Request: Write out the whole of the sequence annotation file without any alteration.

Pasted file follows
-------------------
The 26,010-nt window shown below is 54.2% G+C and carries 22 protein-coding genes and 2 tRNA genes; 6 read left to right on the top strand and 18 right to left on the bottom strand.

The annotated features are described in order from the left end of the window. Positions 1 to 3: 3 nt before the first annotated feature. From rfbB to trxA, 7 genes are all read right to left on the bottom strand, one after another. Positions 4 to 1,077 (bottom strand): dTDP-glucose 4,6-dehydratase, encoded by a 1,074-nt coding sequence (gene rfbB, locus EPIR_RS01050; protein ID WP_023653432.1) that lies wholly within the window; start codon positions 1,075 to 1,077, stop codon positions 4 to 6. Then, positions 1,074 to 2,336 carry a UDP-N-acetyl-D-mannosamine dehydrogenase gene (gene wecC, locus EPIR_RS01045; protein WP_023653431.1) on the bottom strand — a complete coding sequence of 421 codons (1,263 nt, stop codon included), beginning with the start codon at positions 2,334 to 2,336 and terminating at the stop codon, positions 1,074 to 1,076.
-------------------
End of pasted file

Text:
The 26,010-nt window shown below is 54.2% G+C and carries 22 protein-coding genes and 2 tRNA genes; 6 read left to right on the top strand and 18 right to left on the bottom strand.

The annotated features are described in order from the left end of the window. Positions 1 to 3: 3 nt before the first annotated feature. From rfbB to trxA, 7 genes are all read right to left on the bottom strand, one after another. Positions 4 to 1,077 (bottom strand): dTDP-glucose 4,6-dehydratase, encoded by a 1,074-nt coding sequence (gene rfbB, locus EPIR_RS01050; protein ID WP_023653432.1) that lies wholly within the window; start codon positions 1,075 to 1,077, stop codon positions 4 to 6. Then, positions 1,074 to 2,336 carry a UDP-N-acetyl-D-mannosamine dehydrogenase gene (gene wecC, locus EPIR_RS01045; protein WP_023653431.1) on the bottom strand — a complete coding sequence of 421 codons (1,263 nt, stop codon included), beginning with the start codon at positions 2,334 to 2,336 and terminating at the stop codon, positions 1,074 to 1,076.